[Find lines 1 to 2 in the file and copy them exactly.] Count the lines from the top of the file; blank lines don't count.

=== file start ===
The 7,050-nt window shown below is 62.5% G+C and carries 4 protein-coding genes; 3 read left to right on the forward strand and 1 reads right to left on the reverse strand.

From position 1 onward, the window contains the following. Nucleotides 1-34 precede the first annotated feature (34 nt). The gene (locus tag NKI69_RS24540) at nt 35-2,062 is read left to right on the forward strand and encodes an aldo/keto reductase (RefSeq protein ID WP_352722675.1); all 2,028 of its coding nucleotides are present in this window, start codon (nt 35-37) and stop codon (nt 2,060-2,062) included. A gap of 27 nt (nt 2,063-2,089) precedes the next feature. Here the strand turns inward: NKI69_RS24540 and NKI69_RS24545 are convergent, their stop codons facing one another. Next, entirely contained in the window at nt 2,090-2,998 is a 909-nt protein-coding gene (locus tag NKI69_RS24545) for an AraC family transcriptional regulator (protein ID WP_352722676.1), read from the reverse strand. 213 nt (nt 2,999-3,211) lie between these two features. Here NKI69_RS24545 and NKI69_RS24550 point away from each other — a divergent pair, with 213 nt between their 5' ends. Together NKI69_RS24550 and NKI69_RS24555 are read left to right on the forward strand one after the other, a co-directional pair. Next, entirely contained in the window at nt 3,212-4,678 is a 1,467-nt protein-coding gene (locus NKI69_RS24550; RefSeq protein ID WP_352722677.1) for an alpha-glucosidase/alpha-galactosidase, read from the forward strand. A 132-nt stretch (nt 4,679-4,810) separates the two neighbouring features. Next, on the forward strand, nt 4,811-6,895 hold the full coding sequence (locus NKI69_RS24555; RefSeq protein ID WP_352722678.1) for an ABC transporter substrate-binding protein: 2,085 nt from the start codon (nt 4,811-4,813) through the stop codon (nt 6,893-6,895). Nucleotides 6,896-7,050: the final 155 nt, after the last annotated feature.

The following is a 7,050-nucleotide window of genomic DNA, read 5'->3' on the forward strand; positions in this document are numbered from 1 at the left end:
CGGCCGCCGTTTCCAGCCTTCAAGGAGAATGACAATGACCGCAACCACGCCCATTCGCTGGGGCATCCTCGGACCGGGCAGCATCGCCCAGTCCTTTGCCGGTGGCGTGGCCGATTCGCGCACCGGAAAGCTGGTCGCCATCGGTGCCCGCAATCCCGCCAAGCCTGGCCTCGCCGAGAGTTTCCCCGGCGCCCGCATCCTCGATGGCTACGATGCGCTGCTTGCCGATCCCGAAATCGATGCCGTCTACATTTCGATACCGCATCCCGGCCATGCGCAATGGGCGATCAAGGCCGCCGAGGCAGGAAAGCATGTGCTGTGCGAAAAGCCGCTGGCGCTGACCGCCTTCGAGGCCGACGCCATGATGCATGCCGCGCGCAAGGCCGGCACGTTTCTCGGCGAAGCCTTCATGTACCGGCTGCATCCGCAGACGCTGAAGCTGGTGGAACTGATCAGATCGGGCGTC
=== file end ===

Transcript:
The 7,050-nt window shown below is 62.5% G+C and carries 4 protein-coding genes; 3 read left to right on the forward strand and 1 reads right to left on the reverse strand.

From position 1 onward, the window contains the following. Nucleotides 1-34 precede the first annotated feature (34 nt). The gene (locus tag NKI69_RS24540) at nt 35-2,062 is read left to right on the forward strand and encodes an aldo/keto reductase (RefSeq protein ID WP_352722675.1); all 2,028 of its coding nucleotides are present in this window, start codon (nt 35-37) and stop codon (nt 2,060-2,062) included. A gap of 27 nt (nt 2,063-2,089) precedes the next feature. Here the strand turns inward: NKI69_RS24540 and NKI69_RS24545 are convergent, their stop codons facing one another. Next, entirely contained in the window at nt 2,090-2,998 is a 909-nt protein-coding gene (locus tag NKI69_RS24545) for an AraC family transcriptional regulator (protein ID WP_352722676.1), read from the reverse strand. 213 nt (nt 2,999-3,211) lie between these two features. Here NKI69_RS24545 and NKI69_RS24550 point away from each other — a divergent pair, with 213 nt between their 5' ends. Together NKI69_RS24550 and NKI69_RS24555 are read left to right on the forward strand one after the other, a co-directional pair. Next, entirely contained in the window at nt 3,212-4,678 is a 1,467-nt protein-coding gene (locus NKI69_RS24550; RefSeq protein ID WP_352722677.1) for an alpha-glucosidase/alpha-galactosidase, read from the forward strand. A 132-nt stretch (nt 4,679-4,810) separates the two neighbouring features. Next, on the forward strand, nt 4,811-6,895 hold the full coding sequence (locus NKI69_RS24555; RefSeq protein ID WP_352722678.1) for an ABC transporter substrate-binding protein: 2,085 nt from the start codon (nt 4,811-4,813) through the stop codon (nt 6,893-6,895). Nucleotides 6,896-7,050: the final 155 nt, after the last annotated feature.